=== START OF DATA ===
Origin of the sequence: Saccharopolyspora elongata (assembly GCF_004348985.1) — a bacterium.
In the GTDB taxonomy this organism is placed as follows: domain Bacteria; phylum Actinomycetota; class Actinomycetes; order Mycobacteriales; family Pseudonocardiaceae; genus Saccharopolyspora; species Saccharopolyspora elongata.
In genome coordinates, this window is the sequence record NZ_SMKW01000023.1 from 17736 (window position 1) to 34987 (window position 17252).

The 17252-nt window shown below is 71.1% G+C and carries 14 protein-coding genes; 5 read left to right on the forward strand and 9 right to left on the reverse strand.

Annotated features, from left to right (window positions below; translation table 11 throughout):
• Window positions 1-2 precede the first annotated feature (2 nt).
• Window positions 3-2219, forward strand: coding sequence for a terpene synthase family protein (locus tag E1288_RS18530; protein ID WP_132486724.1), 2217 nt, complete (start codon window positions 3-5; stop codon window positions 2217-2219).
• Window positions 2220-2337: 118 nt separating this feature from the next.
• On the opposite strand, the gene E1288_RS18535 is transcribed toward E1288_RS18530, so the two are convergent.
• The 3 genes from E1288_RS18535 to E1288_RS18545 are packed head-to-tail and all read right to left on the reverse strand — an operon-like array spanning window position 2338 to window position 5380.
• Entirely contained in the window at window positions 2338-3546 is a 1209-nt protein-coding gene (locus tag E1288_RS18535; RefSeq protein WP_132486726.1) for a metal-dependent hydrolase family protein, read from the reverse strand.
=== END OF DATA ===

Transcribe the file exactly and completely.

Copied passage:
Origin of the sequence: Saccharopolyspora elongata (assembly GCF_004348985.1) — a bacterium.
In the GTDB taxonomy this organism is placed as follows: domain Bacteria; phylum Actinomycetota; class Actinomycetes; order Mycobacteriales; family Pseudonocardiaceae; genus Saccharopolyspora; species Saccharopolyspora elongata.
In genome coordinates, this window is the sequence record NZ_SMKW01000023.1 from 17736 (window position 1) to 34987 (window position 17252).

The 17252-nt window shown below is 71.1% G+C and carries 14 protein-coding genes; 5 read left to right on the forward strand and 9 right to left on the reverse strand.

Annotated features, from left to right (window positions below; translation table 11 throughout):
• Window positions 1-2 precede the first annotated feature (2 nt).
• Window positions 3-2219, forward strand: coding sequence for a terpene synthase family protein (locus tag E1288_RS18530; protein ID WP_132486724.1), 2217 nt, complete (start codon window positions 3-5; stop codon window positions 2217-2219).
• Window positions 2220-2337: 118 nt separating this feature from the next.
• On the opposite strand, the gene E1288_RS18535 is transcribed toward E1288_RS18530, so the two are convergent.
• The 3 genes from E1288_RS18535 to E1288_RS18545 are packed head-to-tail and all read right to left on the reverse strand — an operon-like array spanning window position 2338 to window position 5380.
• Entirely contained in the window at window positions 2338-3546 is a 1209-nt protein-coding gene (locus tag E1288_RS18535; RefSeq protein WP_132486726.1) for a metal-dependent hydrolase family protein, read from the reverse strand.